7 June 2007

Our first visit of the health systems in Ghana was to a health clinic and research center that was solely focused on using traditional medicines and herbs for cures of ailments. It was very interesting to observe the research being conducted and see that they were also running a full health clinic with their findings. The center claimed to have WHO (World Health Organization) funding, but I am not sure if that is true anymore. While there we met some students from the US who were interning at the center for the summer. This is a direct linkage between the traditional and western methods of medicine. This also brings up the issue of intellectual property rights – do the communities that the center learns from benefit from its revenue? Sure the health clinic, but otherwise? This is a reason that the center’s director gave for not partnering with large pharmaceutical companies – to not lose IP rights.

From there we went to the Mampong district outside of Accra to view the structure of the health systems and network of regional health services. We first visited the regional administration offices and talked with the head nurses. They gave us a very well run and organizaed outlook on healthcare in Ghana. At the offices there was also a counseling and testing clinic for HIV/AIDS and a peer educator class taking place. Here we learned that USAID (United States Agency for International Development) provided food rations for new mothers and mothers with malnourished children. I asked if this was true at all regional districts. The answer was yes, but I wonder if all the regions are as well established as Mampong. We then went to visit the regional hospital. It was a large, modern building, not very dissimilar from what you would find in America or Europe. But, there were obvious differences in the developed nature of the hospital. It was a nice hospital, but not one that I would want to stay in. We were given a tour of the entire premises and had a near-death experience in the elevator. Twenty plus people in an old hospital elevator in Ghana makes for exciting times. The elevator descended with the help of our weight and gravity – there was a loud bang as we hit the safety catch – there were still three floors to fall. The head nurse was not very keen on what to do next, but eventually we all climbed out from the gap left between the two floors to the wondering faces of what seemed like the entire hospital staff. Its the stairs from now on.
There seems to be a very good system of healthcare in the relatively developed areas of Ghana, but as for the villages I cannot say. It seems that we have visited mostly well put together centers and clinics. This made me think of the situation in Uganda, where it is the private and mission clinics that have all the supplies and the government run centers have absolutely nothing – very different.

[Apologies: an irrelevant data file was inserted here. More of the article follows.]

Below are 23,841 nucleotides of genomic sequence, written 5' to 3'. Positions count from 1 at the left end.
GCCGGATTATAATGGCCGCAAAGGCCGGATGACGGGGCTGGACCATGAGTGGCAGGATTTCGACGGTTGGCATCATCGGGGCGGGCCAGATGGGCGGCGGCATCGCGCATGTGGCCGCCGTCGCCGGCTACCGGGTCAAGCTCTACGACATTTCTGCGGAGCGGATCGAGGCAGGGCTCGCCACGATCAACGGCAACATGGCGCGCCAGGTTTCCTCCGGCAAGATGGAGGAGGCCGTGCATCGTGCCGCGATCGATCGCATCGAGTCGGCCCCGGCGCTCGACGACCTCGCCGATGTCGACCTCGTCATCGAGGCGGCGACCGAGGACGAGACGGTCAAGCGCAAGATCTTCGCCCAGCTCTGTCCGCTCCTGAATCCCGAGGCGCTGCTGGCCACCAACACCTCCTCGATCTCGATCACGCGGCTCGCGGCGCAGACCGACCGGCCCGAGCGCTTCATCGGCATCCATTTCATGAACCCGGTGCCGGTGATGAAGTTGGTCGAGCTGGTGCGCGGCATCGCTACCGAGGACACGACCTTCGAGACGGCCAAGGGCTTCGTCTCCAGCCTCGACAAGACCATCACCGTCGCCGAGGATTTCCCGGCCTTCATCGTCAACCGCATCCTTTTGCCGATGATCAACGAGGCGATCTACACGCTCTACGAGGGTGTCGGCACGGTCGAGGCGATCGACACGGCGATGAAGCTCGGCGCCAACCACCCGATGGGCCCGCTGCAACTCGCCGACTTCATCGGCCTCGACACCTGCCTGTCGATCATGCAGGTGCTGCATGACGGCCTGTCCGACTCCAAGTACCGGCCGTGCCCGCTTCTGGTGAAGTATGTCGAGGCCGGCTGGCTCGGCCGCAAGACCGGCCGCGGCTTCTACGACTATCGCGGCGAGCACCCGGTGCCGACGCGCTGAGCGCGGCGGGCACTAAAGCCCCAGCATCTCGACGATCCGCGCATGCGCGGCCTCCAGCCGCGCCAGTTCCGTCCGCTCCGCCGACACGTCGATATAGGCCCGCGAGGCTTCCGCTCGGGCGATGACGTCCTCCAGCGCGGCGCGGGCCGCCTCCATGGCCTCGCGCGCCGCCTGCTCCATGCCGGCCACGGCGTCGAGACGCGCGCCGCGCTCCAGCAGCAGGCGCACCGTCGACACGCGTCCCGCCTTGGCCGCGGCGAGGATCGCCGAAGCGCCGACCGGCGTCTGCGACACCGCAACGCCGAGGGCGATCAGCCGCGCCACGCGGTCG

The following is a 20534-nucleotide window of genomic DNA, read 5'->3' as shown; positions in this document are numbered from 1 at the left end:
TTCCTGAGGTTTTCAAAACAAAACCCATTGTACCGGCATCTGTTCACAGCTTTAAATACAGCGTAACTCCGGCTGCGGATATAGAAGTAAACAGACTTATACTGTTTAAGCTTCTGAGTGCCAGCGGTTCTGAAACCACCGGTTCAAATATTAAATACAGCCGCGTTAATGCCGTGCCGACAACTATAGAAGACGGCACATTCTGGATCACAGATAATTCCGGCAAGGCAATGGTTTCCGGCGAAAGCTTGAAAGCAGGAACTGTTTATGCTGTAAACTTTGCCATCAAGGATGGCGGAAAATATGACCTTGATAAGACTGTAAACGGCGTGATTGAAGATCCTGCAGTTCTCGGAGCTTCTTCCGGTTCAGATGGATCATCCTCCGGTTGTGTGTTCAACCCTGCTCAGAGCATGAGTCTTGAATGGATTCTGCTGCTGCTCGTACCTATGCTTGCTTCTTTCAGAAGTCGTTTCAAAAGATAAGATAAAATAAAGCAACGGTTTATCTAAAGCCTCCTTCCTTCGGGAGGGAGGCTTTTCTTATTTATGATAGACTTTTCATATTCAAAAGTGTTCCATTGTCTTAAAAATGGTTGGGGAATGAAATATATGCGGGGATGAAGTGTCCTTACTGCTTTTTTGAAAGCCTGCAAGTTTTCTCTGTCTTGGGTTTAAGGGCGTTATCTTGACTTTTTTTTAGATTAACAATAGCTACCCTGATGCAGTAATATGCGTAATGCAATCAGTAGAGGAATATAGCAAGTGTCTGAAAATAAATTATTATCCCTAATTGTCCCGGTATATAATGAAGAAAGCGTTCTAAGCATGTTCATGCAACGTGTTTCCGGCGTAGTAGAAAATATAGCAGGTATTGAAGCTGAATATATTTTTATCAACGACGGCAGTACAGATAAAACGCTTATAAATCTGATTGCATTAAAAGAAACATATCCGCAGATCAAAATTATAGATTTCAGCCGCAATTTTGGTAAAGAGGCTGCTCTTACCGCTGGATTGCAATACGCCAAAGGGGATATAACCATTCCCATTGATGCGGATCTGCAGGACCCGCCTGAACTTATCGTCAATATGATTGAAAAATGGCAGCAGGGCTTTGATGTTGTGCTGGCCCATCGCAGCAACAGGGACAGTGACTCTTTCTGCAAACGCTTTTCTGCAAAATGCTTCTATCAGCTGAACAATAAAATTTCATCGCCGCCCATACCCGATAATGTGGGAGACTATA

At the Mampong regional administrative offices we learned that in many villages where there is no clinic or government hospital there is a nurse that lives in the community and is charged with the health of that community. However, I cannot speak to the degree of training or equipment that these community nurses have. This speaks to the obvious disparity between the urban and rural environments. There is not as much access to healthcare in the rural areas and so I wonder how much access there is in much of the rural North of Ghana? How many people do not have access?

11-13 June 2007
Some of the issues brought up in our classroom lectures about the health systems in Ghana relate to money. Not everything is covered and so some people cannot pay for access to services. There is bribery in medicine, we have not experienced this, but I do not doubt it. The basic insurance policy in Ghana costs about 72,000 cedis a year, this may not seem like a lot to ‘developed’ countries, but to a Ghanaian this could mean a great deal. In its health development, Ghana is still working on eradicating polio and guinea worm – even in metropolitian areas. Sanitation is a big problem. “The world is my toilet,” has become a joking phrase among the males in our group. If you are a male you can urinate just about anywhere, except where it says, “do not urinate here!” However, you still see people urinate by those signs. Sewage drains have stangant water and often do not drain anywhere. Trash is not collected and is often burned by the roadside. This reminded of Uganda where trash is just thrown out the window. In Kampala you cannot get away from the smell of burning trash, and there are not even drainage ditches.